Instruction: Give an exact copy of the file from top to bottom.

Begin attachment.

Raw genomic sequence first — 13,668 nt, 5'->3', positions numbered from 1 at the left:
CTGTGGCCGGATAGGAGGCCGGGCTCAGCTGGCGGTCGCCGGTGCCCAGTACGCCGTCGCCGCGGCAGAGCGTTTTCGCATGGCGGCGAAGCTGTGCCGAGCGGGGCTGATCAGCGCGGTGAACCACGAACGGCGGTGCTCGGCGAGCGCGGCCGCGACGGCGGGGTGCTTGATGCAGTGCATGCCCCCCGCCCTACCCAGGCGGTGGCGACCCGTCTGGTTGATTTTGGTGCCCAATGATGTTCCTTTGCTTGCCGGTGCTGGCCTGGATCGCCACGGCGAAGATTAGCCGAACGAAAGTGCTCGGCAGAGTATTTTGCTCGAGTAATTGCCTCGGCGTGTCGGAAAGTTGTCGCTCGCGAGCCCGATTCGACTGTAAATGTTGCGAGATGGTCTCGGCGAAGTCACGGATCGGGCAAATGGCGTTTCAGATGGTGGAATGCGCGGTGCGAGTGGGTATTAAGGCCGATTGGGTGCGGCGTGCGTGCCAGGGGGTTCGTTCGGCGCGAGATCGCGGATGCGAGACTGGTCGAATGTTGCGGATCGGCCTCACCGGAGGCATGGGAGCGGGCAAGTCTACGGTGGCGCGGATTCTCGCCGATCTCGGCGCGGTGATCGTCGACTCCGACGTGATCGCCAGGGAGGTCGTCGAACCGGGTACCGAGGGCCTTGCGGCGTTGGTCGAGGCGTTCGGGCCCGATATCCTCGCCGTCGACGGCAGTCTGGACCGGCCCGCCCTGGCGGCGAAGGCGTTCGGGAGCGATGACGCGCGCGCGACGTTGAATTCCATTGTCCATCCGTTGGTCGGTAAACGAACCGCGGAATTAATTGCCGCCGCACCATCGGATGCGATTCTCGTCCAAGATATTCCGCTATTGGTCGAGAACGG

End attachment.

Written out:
Raw genomic sequence first — 13,668 nt, 5'->3', positions numbered from 1 at the left:
CTGTGGCCGGATAGGAGGCCGGGCTCAGCTGGCGGTCGCCGGTGCCCAGTACGCCGTCGCCGCGGCAGAGCGTTTTCGCATGGCGGCGAAGCTGTGCCGAGCGGGGCTGATCAGCGCGGTGAACCACGAACGGCGGTGCTCGGCGAGCGCGGCCGCGACGGCGGGGTGCTTGATGCAGTGCATGCCCCCCGCCCTACCCAGGCGGTGGCGACCCGTCTGGTTGATTTTGGTGCCCAATGATGTTCCTTTGCTTGCCGGTGCTGGCCTGGATCGCCACGGCGAAGATTAGCCGAACGAAAGTGCTCGGCAGAGTATTTTGCTCGAGTAATTGCCTCGGCGTGTCGGAAAGTTGTCGCTCGCGAGCCCGATTCGACTGTAAATGTTGCGAGATGGTCTCGGCGAAGTCACGGATCGGGCAAATGGCGTTTCAGATGGTGGAATGCGCGGTGCGAGTGGGTATTAAGGCCGATTGGGTGCGGCGTGCGTGCCAGGGGGTTCGTTCGGCGCGAGATCGCGGATGCGAGACTGGTCGAATGTTGCGGATCGGCCTCACCGGAGGCATGGGAGCGGGCAAGTCTACGGTGGCGCGGATTCTCGCCGATCTCGGCGCGGTGATCGTCGACTCCGACGTGATCGCCAGGGAGGTCGTCGAACCGGGTACCGAGGGCCTTGCGGCGTTGGTCGAGGCGTTCGGGCCCGATATCCTCGCCGTCGACGGCAGTCTGGACCGGCCCGCCCTGGCGGCGAAGGCGTTCGGGAGCGATGACGCGCGCGCGACGTTGAATTCCATTGTCCATCCGTTGGTCGGTAAACGAACCGCGGAATTAATTGCCGCCGCACCATCGGATGCGATTCTCGTCCAAGATATTCCGCTATTGGTCGAGAACGG